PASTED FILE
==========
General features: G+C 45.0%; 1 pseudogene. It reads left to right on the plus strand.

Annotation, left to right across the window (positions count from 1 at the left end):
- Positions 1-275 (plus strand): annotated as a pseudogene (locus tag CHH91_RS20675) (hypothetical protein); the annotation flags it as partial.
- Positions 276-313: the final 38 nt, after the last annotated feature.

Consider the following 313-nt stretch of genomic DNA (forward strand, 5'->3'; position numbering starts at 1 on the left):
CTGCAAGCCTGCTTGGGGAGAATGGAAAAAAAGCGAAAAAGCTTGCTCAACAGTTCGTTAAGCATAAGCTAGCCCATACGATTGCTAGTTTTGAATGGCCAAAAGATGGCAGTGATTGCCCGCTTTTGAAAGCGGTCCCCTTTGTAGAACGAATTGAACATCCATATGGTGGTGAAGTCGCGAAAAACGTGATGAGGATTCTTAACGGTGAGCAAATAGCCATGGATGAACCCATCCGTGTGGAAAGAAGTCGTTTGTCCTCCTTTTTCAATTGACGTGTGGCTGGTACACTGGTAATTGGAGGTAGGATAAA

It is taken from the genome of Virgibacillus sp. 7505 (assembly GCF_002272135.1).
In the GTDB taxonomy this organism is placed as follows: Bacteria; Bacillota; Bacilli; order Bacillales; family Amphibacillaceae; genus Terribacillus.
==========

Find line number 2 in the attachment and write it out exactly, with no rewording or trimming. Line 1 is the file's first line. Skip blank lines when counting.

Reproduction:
Annotation, left to right across the window (positions count from 1 at the left end):